Between the covers: 03/02/2013

Your weekly guide to what's really going on inside the world of books

* News from our mole at the Jaipur Literature Festival: the Booker-winning novelist and Independent columnist Howard Jacobson was mobbed by teenage girls. Jacobson appeared in several events, talking about "The Novel of the Future" and "The Jewish Novel" as well as starring in sessions about his own work. And how does he feel about being the Justin Bieber of Indian letters? Really touched, he told us. "One girl could recite the last line of The Finkler Question. India is where real reading is happening."


Congratulations to Jojo Moyes, another stellar author who used to write for The Independent. MGM has bought the film rights to her last but one book, Me Before You, and is planning to make a movie with Moyes as script consultant. "Jojo's book is frankly one of the most unique, emotional and engaging love stories written in recent years," said the company's president, Jonathan Glickman. The news came out at the Costa Prize party on Tuesday evening, at Quaglino's in London, which by coincidence was full of actors. Did Moyes spot anyone who might play Will, a man who has to use a wheelchair following an accident, and Lou, who becomes his carer? Gary Kemp? Sophie Ward? Maureen Lipman? Helen Lederer? Patricia Hodge? Jenny Agutter? Maybe not …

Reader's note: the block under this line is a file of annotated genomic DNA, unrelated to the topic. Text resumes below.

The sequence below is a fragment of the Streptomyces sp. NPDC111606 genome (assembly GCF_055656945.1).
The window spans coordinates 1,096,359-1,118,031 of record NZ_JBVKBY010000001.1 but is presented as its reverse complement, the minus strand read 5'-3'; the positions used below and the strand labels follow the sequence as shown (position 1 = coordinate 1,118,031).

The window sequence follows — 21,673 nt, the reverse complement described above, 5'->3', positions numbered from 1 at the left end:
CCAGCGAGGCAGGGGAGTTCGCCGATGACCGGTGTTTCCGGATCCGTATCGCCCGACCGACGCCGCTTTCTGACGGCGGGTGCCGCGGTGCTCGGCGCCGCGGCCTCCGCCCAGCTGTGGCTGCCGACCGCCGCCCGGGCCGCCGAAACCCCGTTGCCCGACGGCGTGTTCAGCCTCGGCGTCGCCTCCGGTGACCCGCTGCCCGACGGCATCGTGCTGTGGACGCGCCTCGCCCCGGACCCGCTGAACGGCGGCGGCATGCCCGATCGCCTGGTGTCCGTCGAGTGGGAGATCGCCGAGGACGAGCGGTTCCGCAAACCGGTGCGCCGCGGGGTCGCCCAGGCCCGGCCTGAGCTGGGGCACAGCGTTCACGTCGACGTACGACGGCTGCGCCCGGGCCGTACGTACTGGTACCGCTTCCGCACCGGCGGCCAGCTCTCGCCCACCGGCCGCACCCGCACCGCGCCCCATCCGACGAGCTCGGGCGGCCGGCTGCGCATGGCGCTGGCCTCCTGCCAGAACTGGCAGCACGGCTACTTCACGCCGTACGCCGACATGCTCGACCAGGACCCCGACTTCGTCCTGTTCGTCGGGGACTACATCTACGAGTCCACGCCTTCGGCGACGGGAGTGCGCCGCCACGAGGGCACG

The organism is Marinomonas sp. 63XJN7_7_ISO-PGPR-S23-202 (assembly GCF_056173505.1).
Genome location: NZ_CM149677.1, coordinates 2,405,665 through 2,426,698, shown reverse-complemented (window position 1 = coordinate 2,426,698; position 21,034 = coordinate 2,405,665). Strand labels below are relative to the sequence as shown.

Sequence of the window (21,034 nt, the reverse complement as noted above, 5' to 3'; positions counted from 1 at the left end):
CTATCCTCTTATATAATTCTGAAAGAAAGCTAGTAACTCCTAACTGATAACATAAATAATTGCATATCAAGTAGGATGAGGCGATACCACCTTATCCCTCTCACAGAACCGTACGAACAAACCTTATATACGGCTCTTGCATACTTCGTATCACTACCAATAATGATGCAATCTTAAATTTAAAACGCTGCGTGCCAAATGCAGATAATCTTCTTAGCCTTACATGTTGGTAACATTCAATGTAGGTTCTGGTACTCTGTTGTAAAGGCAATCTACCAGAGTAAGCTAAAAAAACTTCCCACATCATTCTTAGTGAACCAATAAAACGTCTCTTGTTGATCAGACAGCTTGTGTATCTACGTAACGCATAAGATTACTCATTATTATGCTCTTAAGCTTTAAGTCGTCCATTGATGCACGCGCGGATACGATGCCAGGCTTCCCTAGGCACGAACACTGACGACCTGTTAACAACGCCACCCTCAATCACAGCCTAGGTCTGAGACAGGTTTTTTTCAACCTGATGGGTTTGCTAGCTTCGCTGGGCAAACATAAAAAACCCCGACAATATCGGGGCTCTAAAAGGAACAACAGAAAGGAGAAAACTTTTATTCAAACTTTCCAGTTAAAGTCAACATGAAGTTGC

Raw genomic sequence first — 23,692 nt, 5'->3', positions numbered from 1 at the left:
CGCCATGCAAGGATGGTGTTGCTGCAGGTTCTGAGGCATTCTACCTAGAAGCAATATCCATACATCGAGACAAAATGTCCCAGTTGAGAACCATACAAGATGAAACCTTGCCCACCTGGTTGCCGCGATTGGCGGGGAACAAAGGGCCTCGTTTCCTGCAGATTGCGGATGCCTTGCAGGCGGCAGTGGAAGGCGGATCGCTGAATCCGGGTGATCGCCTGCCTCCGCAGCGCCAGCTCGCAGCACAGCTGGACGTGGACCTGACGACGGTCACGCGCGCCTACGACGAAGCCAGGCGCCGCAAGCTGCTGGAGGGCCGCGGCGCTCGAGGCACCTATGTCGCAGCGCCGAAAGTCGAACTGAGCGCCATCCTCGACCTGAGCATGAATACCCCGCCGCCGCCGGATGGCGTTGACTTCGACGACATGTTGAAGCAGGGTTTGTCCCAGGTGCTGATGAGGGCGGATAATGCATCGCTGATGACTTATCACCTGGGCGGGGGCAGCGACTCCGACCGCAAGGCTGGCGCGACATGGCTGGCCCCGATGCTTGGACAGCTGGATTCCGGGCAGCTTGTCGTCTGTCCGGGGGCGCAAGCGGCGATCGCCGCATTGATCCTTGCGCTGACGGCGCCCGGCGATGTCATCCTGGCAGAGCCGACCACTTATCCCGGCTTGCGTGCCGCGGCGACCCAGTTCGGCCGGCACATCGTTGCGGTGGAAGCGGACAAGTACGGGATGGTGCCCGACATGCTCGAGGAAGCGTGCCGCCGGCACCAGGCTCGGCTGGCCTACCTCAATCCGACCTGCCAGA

This season's most fashionable literary canapé is the cheese straw, we can reveal. They first appeared at the Orange Prize last summer, and were liberally distributed around the Costa Prize this week. There's even a recipe for them in Mary Berry's Baking Bible (BBC Books, £25).


Another Indy writer appears in a new anthology of ghost stories whose profits will be used to support a children's home in India. Christopher Fowler, the IoS's "Invisible Ink" columnist, is one of 14 authors who have contributed stories to Dark World, which is published by Tartarus Press and edited by a 17-year-old A-level student, Timothy Parker Russell. He will be visiting the Amala Children's Home in Tamil Nadu in July 2013, and has produced the paperback to raise funds for its work. "There is an intriguing story from Jayaprakash Satyamurthy set in Bangalore and Dubai," he says, "and a beautiful tale from Fowler about an Indian palace. In Reggie Oliver's 'Come into My Parlour', horrors are closer to home, while Stephen Holman locates his unsettling story in a Los Angeles arts academy." Next up, Timothy is off to study English at university. The book is available from at £14.95.


The venerable publisher Random House caused a Twitter storm last weekend (like a storm in a teacup, but quicker), when an employee used its account to tweet: "I step in the Random House building like I'm the shit / tell 'em gimme 50k Announced First Print – or I'ma quit." It was the new boss of social media at parent company Knopf, who is a fan of the lyrics of Kanye West. "We're still getting a feel for what works and what's fun on Knopf socials," he explained.

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